SSDI benefits are funded solely through social security taxes. To qualify, a person is supposed to have a medical condition of such severity as to result in functional limitation for years to preclude working in previous employment or "any other kind of substantial gainful work which exists in the national economy." SSDI is for those completely incapable of working. Those finding it difficult to obtain work or unable to perform prior or preferred work are not eligible for benefits. However, as Taylor's study entitled "Facilitating Fraud" says, "Whether motivated by misguided altruism, political expediency, or bureaucratic indifference, SSA flagrantly disregards both the language and spirit of SSDI programs."
SSDI benefit and case information is not publicly released by SSA but in rare instances, when an employment disability discrimination lawsuit is filed under Americans with Disabilities Act concurrent with a SSDI claims, information may be available. The vast majority of SSDI actions evade scrutiny as only a small percentage of recipients file ADA suits. Only a few of these result in a written legal opinion. In only a minority of instances do the opinions mention details of SSDI benefits.
But the Taylor study details 43 cases of abuse. Under the more lenient ADA definitions, persons are disabled if they are "substantially limited in any major life activity." However, in a majority of study cases, SSA granted full SSDI benefits even after a federal court ruled the claimants did not even meet ADA definitions of disability. Further, the Supreme Court ruled on 24 May 1999 that SSA has purposefully turned "unable to work" into a "term of art" under which a person can simultaneously be disabled and nondisabled. As a result of this absurdity, with SSA knowledge and allowance, people work full time yet still collect benefits based on "total disability." The egregious nature of cited cases makes the blood boil. As examples :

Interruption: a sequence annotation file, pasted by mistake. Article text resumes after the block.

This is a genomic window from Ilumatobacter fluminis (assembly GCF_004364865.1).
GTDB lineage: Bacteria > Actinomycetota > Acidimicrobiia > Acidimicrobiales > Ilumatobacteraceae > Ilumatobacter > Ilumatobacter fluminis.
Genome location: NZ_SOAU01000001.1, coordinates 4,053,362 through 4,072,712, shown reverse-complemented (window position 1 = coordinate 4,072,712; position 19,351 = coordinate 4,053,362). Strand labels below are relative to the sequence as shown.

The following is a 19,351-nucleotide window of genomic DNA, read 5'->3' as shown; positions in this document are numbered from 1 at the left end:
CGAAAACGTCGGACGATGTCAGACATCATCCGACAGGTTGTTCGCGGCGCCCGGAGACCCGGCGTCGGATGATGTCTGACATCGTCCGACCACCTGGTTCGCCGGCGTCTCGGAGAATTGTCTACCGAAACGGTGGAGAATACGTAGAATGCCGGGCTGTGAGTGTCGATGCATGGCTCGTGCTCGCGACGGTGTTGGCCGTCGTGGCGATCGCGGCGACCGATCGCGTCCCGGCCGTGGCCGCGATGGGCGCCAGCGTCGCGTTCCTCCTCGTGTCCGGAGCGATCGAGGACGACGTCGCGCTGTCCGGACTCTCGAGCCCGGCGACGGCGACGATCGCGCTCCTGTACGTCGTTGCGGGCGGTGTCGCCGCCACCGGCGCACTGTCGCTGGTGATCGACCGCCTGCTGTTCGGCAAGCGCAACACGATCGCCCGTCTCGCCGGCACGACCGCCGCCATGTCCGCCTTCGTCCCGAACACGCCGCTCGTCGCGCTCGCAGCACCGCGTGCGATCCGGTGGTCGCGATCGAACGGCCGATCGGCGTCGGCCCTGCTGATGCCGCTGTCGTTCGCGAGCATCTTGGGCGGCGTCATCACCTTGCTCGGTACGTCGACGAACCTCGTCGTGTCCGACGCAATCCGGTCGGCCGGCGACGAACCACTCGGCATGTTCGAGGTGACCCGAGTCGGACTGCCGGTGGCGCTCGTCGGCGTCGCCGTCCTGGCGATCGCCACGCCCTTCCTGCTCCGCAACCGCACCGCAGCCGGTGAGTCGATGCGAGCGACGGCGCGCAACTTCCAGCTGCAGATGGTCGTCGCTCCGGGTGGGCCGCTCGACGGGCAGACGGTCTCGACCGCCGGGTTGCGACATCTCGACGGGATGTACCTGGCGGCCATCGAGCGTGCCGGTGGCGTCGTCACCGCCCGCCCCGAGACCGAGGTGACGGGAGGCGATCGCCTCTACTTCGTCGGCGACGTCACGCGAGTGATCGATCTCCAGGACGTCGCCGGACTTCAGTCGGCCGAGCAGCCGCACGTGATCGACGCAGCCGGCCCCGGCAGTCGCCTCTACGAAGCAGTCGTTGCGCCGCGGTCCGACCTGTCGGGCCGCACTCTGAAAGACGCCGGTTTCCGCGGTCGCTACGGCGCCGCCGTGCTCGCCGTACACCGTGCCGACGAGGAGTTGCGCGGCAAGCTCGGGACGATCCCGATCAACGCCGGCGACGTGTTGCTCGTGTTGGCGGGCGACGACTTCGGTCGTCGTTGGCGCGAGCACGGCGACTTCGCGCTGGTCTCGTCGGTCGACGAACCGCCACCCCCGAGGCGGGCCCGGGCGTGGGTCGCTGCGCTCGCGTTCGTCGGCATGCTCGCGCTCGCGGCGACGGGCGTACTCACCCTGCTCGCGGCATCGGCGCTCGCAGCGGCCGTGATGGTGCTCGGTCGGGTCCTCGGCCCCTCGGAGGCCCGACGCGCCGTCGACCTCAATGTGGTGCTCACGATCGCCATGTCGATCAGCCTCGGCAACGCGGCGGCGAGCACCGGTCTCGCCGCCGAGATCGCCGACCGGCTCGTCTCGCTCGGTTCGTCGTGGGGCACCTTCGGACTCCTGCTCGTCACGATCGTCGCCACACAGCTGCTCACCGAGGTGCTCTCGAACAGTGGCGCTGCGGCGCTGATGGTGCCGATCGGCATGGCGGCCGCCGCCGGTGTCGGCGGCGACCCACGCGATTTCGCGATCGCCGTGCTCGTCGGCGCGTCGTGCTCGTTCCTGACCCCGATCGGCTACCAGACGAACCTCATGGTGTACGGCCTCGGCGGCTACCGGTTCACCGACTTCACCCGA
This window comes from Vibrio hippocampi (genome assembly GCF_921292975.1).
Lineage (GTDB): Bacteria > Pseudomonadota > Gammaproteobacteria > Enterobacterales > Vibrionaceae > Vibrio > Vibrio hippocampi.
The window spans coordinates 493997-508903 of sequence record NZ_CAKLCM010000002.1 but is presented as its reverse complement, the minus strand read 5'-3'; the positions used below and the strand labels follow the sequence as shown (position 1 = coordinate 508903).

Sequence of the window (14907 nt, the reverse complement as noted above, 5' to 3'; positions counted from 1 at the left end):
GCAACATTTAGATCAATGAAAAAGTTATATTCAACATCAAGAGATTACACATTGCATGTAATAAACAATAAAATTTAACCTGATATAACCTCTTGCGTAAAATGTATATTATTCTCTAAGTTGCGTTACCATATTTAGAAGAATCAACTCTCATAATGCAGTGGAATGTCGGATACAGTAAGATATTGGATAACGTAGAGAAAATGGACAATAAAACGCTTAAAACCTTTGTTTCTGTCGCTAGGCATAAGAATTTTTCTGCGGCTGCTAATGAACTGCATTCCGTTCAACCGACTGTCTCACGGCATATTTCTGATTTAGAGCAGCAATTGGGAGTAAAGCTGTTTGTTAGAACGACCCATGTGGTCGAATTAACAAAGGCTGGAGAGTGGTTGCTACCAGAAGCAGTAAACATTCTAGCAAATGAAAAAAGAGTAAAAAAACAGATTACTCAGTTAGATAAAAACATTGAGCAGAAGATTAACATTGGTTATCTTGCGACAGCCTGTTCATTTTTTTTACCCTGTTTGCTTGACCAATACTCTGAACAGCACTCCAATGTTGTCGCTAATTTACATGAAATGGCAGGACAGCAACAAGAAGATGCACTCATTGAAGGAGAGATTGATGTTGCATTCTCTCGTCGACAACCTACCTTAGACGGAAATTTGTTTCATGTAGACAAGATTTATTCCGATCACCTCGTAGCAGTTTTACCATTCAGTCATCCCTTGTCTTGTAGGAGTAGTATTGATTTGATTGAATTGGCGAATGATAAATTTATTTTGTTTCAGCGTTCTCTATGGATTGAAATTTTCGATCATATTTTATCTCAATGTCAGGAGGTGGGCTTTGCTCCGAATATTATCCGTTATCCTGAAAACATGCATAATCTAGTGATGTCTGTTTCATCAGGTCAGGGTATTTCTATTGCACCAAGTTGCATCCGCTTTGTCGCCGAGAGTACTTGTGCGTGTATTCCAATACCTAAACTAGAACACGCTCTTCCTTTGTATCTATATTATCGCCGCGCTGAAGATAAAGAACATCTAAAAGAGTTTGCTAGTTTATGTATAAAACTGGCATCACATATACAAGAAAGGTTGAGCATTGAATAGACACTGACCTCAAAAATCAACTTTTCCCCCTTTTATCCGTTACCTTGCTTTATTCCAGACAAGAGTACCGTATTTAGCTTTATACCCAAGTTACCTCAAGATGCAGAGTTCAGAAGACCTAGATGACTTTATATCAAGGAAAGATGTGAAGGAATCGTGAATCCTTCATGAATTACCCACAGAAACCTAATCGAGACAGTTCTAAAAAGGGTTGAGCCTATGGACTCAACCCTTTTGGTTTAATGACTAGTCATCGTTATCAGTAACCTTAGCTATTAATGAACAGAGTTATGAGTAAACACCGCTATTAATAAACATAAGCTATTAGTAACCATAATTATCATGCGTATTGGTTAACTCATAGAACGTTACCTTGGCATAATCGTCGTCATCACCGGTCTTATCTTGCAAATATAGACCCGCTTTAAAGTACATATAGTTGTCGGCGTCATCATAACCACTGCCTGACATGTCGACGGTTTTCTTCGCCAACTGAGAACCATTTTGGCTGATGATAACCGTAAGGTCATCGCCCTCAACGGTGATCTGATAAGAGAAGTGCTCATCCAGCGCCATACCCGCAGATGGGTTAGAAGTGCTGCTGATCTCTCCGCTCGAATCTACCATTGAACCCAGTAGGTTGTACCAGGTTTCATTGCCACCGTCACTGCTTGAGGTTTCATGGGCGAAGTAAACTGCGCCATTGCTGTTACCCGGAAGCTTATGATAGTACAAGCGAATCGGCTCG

- An insurance company physician reviewed files then wrote medical opinions; he got carpal tunnel syndrome, had surgery, failed to return to work, then claimed the employer did not make workplace accommodations. He simultaneously filed an ADA suit and claim for SSDI benefits. SSA awarded tax-free, lifetime compensation of over $100,000 a year.
- A factory worker received a poor job evaluation; the worker then claimed a sore shoulder but doctors agreed no medical restrictions existed. The employee then filed ADA and SSDI claims but a federal judge ruled he had no disability and wrote that the case was "frivolous°°utterly lacking in merit," and that the medical and employment history of the person was riddled with misconduct and false representations. The judge made the worker responsible for the employer's court costs "to provide a modicum of justice." The SSA administrative law judge then awarded the fellow full SSDI benefits.
- Job stress also is a frequent culprit of SSDI collections. It caused one employee to allege decline in "sexual prowess," an employee fired due to rude behavior to customers to allege discrimination and inability to work, and an insurance agent who could not talk on the telephone with clients to claim disability and all received full, lifetime, SSDI payments.
- Remember the professional golfer Ford Olinger who cannot walk around but wants to ride the PGA tournament course in a cart ? SSA granted him full SSDI benefits.
The U.S. Bureau of Census estimates that between 1991 and 1998, US population grew 7% while SSDI individual payments rose 47% and dollar payouts increased 77%. That just doesn't fit.
The solution to remedy this terrible situation is to make SSA officials and their determinations subject to review and personal accountability. Another solution is to throw crooked government employees in the slammer, which has a chilling effect on waste, fraud, and abuse. IH